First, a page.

Although you can’t drive all the way to Machu Picchu, you can get pretty close.
The drive from Cusco took us through some amazing scenery, from the open farmland of the Sacred Valley, up through the alpine meadows and down again into the jungle.
Towards late afternoon we left the tarmac and took the sketchy dirt road to Santa Teresa. We could hardly see the road through the dust and were relieved to make it to Santa Teresa before sundown, without being thrown off the sheer cliffs by speeding taxi drivers.
The next morning, we parked the van near the Hydroelectric station and walked the line to the town of Aguas Calientes. This is the cheapo way to get to Machu Picchu.
We were up nice and early in the morning to climb the steep trail to Machu Picchu. We had planned to get there for the famed magical sunrise, but the weather did not cooperate. We hiked for an hour through thick fog and arrived at the gates drenched with a mixture of sweat and rain.
Visibility was about 10 metres, which gave the site a peaceful but eerie atmosphere. The thick fog enclosed us so that we felt like the only people there. When we could see other people they were just silhouettes. With the bright coloured gore-tex and sneakers hidden, we could almost imagine them to be the original residents going about their daily tasks.
Since it was high season, we had bought our tickets a few days earlier in Cusco. The coveted permits for climbing Huayna Picchu were already taken, but we were able to get passes to climb the even higher Montaña Machu Picchu for some of the most spectacular views possible. We started the climb in a white out and joined the thirty or so people at the top as we all waited hopefully for the skies to clear.
The sun finally broke through and lit up the mountains and the ruins site in all their splendour. We sat at the top for quite a while just soaking it all in.
It was about lunchtime by the time we made our way back down to the ruins, so we found a spot on the terraced slopes to kick off the boots and have a lunch break before exploring a little more.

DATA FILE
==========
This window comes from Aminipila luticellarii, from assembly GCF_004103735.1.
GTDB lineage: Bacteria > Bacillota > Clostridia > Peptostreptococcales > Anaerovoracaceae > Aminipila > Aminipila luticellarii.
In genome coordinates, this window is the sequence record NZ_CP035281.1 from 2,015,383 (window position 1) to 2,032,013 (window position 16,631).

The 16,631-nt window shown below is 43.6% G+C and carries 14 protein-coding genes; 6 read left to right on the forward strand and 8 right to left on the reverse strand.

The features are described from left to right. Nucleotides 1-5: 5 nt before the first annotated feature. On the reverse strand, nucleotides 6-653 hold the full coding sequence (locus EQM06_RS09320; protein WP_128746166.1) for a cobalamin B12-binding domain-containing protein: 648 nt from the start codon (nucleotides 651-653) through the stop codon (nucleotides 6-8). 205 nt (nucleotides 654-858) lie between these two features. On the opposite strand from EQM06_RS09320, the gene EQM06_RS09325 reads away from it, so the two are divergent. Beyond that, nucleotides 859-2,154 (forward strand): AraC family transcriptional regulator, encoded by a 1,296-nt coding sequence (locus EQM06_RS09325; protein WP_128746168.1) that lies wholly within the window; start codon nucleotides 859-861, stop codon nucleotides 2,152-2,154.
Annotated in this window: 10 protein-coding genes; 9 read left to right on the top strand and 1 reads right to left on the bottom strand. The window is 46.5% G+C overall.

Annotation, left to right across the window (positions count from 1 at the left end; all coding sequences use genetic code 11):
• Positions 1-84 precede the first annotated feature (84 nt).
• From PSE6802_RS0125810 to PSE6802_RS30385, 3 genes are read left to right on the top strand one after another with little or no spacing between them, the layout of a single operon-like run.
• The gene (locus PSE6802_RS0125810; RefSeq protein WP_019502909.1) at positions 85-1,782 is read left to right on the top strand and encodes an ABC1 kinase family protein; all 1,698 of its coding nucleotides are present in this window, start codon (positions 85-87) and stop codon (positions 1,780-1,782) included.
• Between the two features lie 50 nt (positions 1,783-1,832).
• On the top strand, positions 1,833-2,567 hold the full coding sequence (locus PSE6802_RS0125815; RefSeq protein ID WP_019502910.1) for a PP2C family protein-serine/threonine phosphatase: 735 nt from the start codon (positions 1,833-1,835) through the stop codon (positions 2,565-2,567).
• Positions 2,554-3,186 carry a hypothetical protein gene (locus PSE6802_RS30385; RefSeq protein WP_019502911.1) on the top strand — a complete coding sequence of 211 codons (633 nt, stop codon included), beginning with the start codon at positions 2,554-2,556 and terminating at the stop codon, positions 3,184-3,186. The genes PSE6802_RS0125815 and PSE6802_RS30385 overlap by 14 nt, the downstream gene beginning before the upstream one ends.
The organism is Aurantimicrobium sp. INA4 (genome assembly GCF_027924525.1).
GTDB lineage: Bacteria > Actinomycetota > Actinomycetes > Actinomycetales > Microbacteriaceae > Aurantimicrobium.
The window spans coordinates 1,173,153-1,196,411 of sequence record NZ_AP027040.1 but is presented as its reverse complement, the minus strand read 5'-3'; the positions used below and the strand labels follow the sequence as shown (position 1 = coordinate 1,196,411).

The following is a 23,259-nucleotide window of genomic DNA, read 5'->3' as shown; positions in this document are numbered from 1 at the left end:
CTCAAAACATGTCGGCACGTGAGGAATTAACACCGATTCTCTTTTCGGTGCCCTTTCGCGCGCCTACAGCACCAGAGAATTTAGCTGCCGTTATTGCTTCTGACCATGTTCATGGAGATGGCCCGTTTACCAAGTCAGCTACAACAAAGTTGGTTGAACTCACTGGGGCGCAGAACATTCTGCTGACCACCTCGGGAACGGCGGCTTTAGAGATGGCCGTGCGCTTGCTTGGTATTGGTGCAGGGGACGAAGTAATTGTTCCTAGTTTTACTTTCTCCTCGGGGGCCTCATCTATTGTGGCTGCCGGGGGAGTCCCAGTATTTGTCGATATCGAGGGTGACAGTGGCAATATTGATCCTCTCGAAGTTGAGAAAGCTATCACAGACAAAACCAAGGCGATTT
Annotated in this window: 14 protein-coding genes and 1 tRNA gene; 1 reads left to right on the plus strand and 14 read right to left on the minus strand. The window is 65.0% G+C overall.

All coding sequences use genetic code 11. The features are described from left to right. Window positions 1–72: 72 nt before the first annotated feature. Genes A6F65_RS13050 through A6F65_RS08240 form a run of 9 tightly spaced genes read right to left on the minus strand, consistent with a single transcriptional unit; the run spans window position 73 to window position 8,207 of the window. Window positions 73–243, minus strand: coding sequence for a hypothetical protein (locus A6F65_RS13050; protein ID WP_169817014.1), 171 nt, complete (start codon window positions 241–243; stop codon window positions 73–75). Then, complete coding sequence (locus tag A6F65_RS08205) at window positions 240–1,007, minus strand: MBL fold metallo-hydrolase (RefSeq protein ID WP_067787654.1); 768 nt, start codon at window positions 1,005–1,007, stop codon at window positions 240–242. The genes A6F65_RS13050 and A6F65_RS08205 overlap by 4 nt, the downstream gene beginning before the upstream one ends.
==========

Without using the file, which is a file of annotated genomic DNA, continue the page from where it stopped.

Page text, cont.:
The place really is pretty massive, you can wander around for hours and keep finding new places you haven’t yet visited.
The Inca Bridge, this crazy trail runs along a sheer cliff
Despite how much we had read and how many amazing photos we had seen before arriving here, we were still impressed and awed. There’s just a really great vibe, and so many mysteries to ponder. You can spend all day wandering the ruins imagining all sorts of stories about the people that lived there.
Also, the stone masonry is truly impressive. The stones fit together with such precision that mortar wasn’t necessary.
Anyone who has visited Machu Picchu will tell you how overpriced the snack bar. We didn’t care, we were really ready for a beer after a few hours inside. But, we did bring our own snacks.
Rested and refreshed we went back in for a few more hours of wandering as the sunlight waned. The crowds slowly thinned throughout the afternoon and as the light turned golden the place was feeling quite empty. Except for the maintenance staff and a few llamas.
We had been looking forward to Machu Picchu since before we started our trip. It had become a bit of a milestone in our journey, but as the time came closer we had become quite apathetic about it. All our research on how to get there and how much it would cost made it seem like a logistical nightmare and an overpriced tourist trap. We’re so glad that those impressions were wrong.
We loved every minute… from the beautiful drive, walking the train lines and catching our first glimpse of the ruins way above us, to the bustling village of Aguas Calientes and the awesome street food vendors there (I especially liked the old ladies selling slices of their home made pineapple cake). And of course, the ruins themselves were absolutely stunning.
We both agree that our expectations were far exceeded.
Posted from La Paz, Bolivia.